To find this information, I have been researching railroad related stuff on the internet for last few years. One of the first books I found and downloaded was:
  Buildings and Structures of American Railroads
  by Walter Gilman Berg, C.E.
  published by John Wiley & Sons, New York - 1893
The website I found this book is below.
Another site with more railroad related books is below. Many of these can be opened as “pdf” files, then you can save them to your computer and read on screen or print selected pages to keep for reference.
The idea is to draw the floor plan and elevations using AutoCAD and the buildings in these books as a guide, scale them down from 1:1 to HO, then use these as templates for building the structures.
In order to get these plans onto the forum, I purchasedf Adobe Acrobat, which allows me to easily save a “pdf” file made from the cad drawing into a “jpg” file that can be viewed.
The first structure I selected for this exercise is an agent’s dwelling from the Spokane & Palouse Railway that was connected with the Northern Pacific System. The structure was designed by C.B. Talbot and intended to be used in a northern climate. It is a 576 sf, 1 story frame building elevated above grade with a 100 sf on-grade woodshed attached off the kitchen on the left elevation.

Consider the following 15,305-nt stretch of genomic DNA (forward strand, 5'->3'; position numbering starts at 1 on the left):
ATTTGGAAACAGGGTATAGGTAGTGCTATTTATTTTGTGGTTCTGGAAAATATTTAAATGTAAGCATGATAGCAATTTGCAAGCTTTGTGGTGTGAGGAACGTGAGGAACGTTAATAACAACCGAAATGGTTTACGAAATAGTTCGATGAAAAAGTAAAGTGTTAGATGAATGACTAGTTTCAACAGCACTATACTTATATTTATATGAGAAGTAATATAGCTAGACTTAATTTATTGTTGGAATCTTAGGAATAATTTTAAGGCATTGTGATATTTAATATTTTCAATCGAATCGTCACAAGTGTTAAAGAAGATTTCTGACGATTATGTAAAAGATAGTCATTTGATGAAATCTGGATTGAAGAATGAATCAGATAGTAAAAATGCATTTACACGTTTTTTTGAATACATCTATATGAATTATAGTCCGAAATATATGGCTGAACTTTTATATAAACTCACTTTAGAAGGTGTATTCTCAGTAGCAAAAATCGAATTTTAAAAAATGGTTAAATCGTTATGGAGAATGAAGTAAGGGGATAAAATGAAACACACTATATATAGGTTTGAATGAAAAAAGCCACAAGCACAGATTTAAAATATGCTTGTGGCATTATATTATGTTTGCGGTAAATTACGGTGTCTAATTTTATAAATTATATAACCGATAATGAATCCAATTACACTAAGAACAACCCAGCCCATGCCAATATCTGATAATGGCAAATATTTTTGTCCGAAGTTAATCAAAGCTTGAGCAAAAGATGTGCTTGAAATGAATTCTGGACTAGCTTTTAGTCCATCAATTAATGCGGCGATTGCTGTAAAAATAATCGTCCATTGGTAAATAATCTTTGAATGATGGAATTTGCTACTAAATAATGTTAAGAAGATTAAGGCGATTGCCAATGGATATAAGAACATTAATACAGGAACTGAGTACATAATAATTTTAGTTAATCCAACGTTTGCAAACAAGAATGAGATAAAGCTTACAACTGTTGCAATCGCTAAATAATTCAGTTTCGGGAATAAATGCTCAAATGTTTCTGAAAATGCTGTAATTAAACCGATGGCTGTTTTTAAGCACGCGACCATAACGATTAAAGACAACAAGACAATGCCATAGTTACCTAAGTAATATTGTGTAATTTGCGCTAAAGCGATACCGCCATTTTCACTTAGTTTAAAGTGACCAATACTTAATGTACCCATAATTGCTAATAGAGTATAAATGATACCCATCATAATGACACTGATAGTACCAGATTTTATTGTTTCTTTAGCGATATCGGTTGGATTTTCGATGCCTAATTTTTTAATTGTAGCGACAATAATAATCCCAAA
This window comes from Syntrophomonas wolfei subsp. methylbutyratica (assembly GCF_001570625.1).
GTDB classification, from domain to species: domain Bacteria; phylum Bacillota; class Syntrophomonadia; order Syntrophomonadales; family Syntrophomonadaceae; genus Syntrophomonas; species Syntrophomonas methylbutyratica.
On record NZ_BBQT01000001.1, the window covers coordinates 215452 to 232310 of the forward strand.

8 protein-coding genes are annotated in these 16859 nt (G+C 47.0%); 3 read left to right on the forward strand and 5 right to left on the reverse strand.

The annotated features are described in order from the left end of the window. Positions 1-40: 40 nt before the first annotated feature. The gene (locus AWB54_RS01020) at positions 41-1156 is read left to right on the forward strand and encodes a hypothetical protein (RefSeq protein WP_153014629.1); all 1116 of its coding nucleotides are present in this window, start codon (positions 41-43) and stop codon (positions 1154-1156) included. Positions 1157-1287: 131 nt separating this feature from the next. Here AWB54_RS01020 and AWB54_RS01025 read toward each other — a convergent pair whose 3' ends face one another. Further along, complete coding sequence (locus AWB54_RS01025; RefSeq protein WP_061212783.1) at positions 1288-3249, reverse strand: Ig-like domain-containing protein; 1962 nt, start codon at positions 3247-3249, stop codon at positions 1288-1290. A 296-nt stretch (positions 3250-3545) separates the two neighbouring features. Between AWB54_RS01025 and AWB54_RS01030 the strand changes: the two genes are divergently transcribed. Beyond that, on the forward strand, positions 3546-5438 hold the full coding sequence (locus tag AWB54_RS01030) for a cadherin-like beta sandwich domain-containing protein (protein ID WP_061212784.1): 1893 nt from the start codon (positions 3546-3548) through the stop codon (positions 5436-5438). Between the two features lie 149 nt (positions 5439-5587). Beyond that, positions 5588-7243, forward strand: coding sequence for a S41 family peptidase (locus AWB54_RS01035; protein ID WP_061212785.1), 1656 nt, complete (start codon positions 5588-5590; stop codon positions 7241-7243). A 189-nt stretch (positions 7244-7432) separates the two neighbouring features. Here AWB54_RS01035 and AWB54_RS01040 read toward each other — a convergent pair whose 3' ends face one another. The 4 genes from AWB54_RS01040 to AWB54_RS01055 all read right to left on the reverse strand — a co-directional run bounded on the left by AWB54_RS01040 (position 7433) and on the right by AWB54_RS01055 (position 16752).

The first 2 exhibits are the pages of the dwelling from the book. The last 2 exhibits are the CAD drawings from these plans.
Exhibit #1 - (page 1)

Exhibit #2 - (page 2)

Exhibit #3 - (Floor Plan)

Exhibit #4 - (Foundation Plan)


Layout Tours / The St. Louis & Denver Railroad - The Build
« on: December 21, 2013, 09:57:54 AM »
Late Breaking News ...Flash...Extra...
Press Release...Whatever

The St. Louis & Denver Railroad build will be moving to this forum in the very near future.

As soon as Doug and the gang get the issues of photo sizing and photo placement resolved, I will begin adding the posts of the layout build from the beginning to the present.

Kit Building / RailroadKITS - Depot / Station
« on: December 19, 2013, 05:43:29 PM »
Hello All........

I told Slim that I would be building this kit after the holidays, so I thought I'd get the requisite photos out of the way so I can get back to Xmas shopping for Pegi.

First up is the box.

Next is the kit contents.

Finally there is the instructions. Jimmy has them online and they need to be downloaded and printed. No objections here as he sold the kit at a very reasonable price.

See y'all after the holidays with the first photos of the build.

Merry Christmas and Happy New Year to all !!!

Modeling Reference Pix / Park City Narrow Gauge
« on: December 18, 2013, 09:05:48 AM »
I thought I'd open this board with a couple of pictures of an old western narrow gauge railroad, the Crescent Tramway. It's whats left of an ore bin from the Crescent Mine in Park City, UT.

I also got some shots of the plaques and thought y'all might enjoy the history.